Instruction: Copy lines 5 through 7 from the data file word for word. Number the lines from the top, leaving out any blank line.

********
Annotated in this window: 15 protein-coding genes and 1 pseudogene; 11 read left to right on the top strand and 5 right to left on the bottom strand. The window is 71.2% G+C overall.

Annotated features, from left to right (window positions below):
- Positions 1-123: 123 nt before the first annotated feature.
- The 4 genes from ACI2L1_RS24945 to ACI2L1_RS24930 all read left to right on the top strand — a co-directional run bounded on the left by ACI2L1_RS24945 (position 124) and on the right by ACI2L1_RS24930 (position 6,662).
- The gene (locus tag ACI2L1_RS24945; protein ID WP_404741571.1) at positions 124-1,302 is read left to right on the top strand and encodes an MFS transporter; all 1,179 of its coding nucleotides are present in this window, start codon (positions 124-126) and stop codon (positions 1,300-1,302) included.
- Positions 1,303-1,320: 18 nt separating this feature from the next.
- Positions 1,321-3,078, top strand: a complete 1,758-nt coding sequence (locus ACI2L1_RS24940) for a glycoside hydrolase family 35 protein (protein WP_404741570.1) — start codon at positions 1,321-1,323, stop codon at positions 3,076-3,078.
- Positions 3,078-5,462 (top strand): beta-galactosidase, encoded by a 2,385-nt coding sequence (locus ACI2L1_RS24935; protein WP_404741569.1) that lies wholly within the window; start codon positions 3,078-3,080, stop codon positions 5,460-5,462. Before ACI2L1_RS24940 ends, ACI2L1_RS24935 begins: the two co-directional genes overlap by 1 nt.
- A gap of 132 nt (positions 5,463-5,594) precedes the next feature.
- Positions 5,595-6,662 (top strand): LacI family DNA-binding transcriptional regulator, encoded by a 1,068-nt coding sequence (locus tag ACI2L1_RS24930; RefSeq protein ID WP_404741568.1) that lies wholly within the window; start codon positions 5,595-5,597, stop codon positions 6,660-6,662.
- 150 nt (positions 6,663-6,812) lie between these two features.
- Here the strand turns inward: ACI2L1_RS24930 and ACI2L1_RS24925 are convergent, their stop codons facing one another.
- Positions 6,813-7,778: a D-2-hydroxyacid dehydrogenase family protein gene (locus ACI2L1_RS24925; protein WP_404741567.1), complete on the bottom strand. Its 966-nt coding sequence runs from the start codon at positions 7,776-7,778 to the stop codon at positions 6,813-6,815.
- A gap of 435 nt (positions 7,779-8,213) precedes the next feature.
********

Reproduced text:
- The gene (locus tag ACI2L1_RS24945; protein ID WP_404741571.1) at positions 124-1,302 is read left to right on the top strand and encodes an MFS transporter; all 1,179 of its coding nucleotides are present in this window, start codon (positions 124-126) and stop codon (positions 1,300-1,302) included.
- Positions 1,303-1,320: 18 nt separating this feature from the next.
- Positions 1,321-3,078, top strand: a complete 1,758-nt coding sequence (locus ACI2L1_RS24940) for a glycoside hydrolase family 35 protein (protein WP_404741570.1) — start codon at positions 1,321-1,323, stop codon at positions 3,076-3,078.